Professor Alison Kibler is a marvelous teacher, mentor, and role model. Her approach to teaching reflects the cutting edge of our profession, and the energy and abundant curiosity she brings to the learning experience is manifest in our students’ intellectual and personal development.
In her teaching, Professor Kibler experiments with highly innovative strategies of engaging students as active learners. In Introduction to American Studies, for example, she uses “Reacting to the Past” pedagogy, a role-playing strategy of teaching that focuses on key turning points in history. Many students first meet Professor Kibler in her Connections course, Rights and Representations, which grew out of her nationally recognized research on free speech and hate speech. A few years ago, she asked students to write papers analyzing speech regulations at F&M and then shared them with an administrator who visited the class to discuss the students’ critiques. Professor Kibler wrote about this assignment in two venues — Change: The Magazine of Higher Learning and USA Today — expanding the conversation through both academic and mass media.
In addition, Professor Kibler has collaborated across disciplines to launch our Women’s, Gender, and Sexuality Studies major. She has also helped to create and team-teach a course in digital humanities called Bodies, Technologies and New Media, which was offered for the first time this semester. Of all her collaborative relationships, however, perhaps those with the most lasting value are the ones she develops with students. Over the years, Professor Kibler has amassed numerous co-authored articles with students that have been published in peer-reviewed journals. Moreover, she has been at the helm of internationalizing the “transnational” focus of our American Studies major.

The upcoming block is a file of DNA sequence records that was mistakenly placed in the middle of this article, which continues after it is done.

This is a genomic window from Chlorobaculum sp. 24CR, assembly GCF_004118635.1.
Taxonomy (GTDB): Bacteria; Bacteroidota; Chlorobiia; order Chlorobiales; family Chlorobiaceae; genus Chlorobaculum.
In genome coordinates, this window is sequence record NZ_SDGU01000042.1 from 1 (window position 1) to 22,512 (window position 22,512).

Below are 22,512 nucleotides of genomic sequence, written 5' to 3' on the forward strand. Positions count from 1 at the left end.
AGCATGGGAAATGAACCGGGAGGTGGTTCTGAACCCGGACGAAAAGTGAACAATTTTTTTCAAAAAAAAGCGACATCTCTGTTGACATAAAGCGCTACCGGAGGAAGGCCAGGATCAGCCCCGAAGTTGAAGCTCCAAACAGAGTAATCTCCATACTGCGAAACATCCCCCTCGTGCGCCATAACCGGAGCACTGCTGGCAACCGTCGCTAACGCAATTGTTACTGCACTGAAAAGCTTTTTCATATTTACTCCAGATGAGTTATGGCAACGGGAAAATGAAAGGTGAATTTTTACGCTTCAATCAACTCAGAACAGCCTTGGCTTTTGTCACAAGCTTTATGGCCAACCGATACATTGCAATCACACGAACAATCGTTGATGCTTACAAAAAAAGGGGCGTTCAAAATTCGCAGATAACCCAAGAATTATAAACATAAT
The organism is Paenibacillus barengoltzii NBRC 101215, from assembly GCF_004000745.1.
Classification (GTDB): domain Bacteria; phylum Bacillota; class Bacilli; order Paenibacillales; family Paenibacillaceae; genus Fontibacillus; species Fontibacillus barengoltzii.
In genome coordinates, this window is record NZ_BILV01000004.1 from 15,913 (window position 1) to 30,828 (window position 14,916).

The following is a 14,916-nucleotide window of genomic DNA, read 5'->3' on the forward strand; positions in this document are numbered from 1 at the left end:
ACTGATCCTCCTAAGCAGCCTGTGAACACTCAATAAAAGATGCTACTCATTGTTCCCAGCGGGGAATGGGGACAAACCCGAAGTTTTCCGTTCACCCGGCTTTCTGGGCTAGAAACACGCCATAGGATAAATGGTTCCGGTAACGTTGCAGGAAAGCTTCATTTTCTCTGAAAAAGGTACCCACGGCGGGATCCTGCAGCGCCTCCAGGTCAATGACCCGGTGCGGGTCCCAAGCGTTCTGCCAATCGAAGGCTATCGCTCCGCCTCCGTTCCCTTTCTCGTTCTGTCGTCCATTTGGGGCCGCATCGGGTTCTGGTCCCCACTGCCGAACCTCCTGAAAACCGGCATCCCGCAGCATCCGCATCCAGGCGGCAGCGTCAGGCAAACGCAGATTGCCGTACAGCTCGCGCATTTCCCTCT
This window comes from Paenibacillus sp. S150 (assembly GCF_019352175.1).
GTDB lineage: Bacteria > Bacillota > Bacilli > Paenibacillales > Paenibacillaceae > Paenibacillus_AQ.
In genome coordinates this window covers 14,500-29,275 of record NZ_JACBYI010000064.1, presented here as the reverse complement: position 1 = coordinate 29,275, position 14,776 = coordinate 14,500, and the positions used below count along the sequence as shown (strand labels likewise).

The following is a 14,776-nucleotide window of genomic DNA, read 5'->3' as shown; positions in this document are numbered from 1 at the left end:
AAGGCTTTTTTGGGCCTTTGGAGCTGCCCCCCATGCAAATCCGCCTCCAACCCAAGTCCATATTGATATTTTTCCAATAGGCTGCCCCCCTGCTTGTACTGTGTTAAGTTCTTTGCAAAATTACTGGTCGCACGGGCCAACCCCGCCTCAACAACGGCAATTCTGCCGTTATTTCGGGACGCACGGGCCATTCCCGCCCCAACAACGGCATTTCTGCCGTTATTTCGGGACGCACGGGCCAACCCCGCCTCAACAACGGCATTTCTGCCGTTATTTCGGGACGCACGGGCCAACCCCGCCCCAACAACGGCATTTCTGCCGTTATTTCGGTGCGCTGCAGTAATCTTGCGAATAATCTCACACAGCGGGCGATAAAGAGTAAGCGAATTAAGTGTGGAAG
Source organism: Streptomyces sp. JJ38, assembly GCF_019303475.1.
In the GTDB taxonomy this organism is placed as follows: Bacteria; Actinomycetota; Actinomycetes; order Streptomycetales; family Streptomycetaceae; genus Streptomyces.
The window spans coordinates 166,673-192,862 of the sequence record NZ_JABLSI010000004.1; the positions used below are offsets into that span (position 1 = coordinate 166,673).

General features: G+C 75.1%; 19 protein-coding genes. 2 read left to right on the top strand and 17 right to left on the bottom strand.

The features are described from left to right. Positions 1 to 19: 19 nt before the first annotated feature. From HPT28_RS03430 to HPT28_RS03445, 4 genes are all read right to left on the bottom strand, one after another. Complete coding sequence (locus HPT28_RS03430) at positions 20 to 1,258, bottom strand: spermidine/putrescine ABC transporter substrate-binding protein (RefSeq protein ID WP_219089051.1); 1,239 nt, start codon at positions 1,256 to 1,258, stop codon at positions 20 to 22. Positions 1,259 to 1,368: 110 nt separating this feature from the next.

Finally, Professor Kibler has maintained an impressive scholarly career in the midst of these other important commitments. Since joining our faculty in 2002, she has been the recipient of a Rockefeller Foundation Fellowship and an NEH fellowship. She has published widely. Meticulously researched, her Censoring Racist Ridicule received high praise for originality owing to its interdisciplinary method. The Journal of American History called it “an excellent and necessary book,” and the Journal of Interdisciplinary History wrote that Censoring is “an estimable new chapter indeed in the history of the great American social experiment.”
In the words of a colleague, Professor Kibler’s research is especially significant for the liberal arts because it lays the foundation of her generous and creative pedagogy. She shares her research, time, and abundant warmth with students who develop the kind of skills they need to tackle some of the most significant problems of our time. Her entire career has been devoted to engaging the curiosity and creativity of our students for the greater good. As an exemplar of the “scholar-teacher” that we respect and love, we bestow the Christian R. and Mary E. Lindback Foundation Award on Professor M. Alison Kibler.